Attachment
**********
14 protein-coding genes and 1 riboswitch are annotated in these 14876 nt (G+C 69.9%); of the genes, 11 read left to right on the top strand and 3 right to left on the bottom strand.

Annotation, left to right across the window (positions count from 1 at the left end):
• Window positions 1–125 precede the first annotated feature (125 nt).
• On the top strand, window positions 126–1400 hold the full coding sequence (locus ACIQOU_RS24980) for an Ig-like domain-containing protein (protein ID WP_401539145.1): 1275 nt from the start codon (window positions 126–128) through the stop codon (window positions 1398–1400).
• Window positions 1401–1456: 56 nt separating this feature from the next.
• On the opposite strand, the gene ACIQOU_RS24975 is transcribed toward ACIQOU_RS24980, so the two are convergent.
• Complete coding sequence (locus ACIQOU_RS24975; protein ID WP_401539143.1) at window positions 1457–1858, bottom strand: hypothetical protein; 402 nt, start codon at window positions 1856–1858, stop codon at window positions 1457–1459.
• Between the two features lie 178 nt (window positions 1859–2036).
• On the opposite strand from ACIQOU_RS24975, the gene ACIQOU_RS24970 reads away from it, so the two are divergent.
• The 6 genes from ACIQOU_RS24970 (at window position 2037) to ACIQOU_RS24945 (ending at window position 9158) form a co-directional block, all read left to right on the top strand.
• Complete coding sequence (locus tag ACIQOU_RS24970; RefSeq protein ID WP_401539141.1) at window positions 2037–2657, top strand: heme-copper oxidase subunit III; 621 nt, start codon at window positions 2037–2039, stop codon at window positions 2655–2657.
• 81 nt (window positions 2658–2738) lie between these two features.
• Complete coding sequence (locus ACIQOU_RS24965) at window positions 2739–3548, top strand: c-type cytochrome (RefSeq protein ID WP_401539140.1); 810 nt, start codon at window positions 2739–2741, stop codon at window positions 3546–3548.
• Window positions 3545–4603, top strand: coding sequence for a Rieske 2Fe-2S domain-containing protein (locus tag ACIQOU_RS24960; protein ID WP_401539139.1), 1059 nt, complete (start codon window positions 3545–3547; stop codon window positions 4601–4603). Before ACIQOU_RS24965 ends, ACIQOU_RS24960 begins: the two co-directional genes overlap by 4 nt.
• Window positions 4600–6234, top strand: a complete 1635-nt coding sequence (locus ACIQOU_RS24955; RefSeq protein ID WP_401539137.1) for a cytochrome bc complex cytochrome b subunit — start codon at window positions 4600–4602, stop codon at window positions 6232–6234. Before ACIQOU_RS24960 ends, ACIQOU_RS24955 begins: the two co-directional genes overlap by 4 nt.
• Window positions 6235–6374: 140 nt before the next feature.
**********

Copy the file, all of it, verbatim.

14 protein-coding genes and 1 riboswitch are annotated in these 14876 nt (G+C 69.9%); of the genes, 11 read left to right on the top strand and 3 right to left on the bottom strand.

Annotation, left to right across the window (positions count from 1 at the left end):
• Window positions 1–125 precede the first annotated feature (125 nt).
• On the top strand, window positions 126–1400 hold the full coding sequence (locus ACIQOU_RS24980) for an Ig-like domain-containing protein (protein ID WP_401539145.1): 1275 nt from the start codon (window positions 126–128) through the stop codon (window positions 1398–1400).
• Window positions 1401–1456: 56 nt separating this feature from the next.
• On the opposite strand, the gene ACIQOU_RS24975 is transcribed toward ACIQOU_RS24980, so the two are convergent.
• Complete coding sequence (locus ACIQOU_RS24975; protein ID WP_401539143.1) at window positions 1457–1858, bottom strand: hypothetical protein; 402 nt, start codon at window positions 1856–1858, stop codon at window positions 1457–1459.
• Between the two features lie 178 nt (window positions 1859–2036).
• On the opposite strand from ACIQOU_RS24975, the gene ACIQOU_RS24970 reads away from it, so the two are divergent.
• The 6 genes from ACIQOU_RS24970 (at window position 2037) to ACIQOU_RS24945 (ending at window position 9158) form a co-directional block, all read left to right on the top strand.
• Complete coding sequence (locus tag ACIQOU_RS24970; RefSeq protein ID WP_401539141.1) at window positions 2037–2657, top strand: heme-copper oxidase subunit III; 621 nt, start codon at window positions 2037–2039, stop codon at window positions 2655–2657.
• 81 nt (window positions 2658–2738) lie between these two features.
• Complete coding sequence (locus ACIQOU_RS24965) at window positions 2739–3548, top strand: c-type cytochrome (RefSeq protein ID WP_401539140.1); 810 nt, start codon at window positions 2739–2741, stop codon at window positions 3546–3548.
• Window positions 3545–4603, top strand: coding sequence for a Rieske 2Fe-2S domain-containing protein (locus tag ACIQOU_RS24960; protein ID WP_401539139.1), 1059 nt, complete (start codon window positions 3545–3547; stop codon window positions 4601–4603). Before ACIQOU_RS24965 ends, ACIQOU_RS24960 begins: the two co-directional genes overlap by 4 nt.
• Window positions 4600–6234, top strand: a complete 1635-nt coding sequence (locus ACIQOU_RS24955; RefSeq protein ID WP_401539137.1) for a cytochrome bc complex cytochrome b subunit — start codon at window positions 4600–4602, stop codon at window positions 6232–6234. Before ACIQOU_RS24960 ends, ACIQOU_RS24955 begins: the two co-directional genes overlap by 4 nt.
• Window positions 6235–6374: 140 nt before the next feature.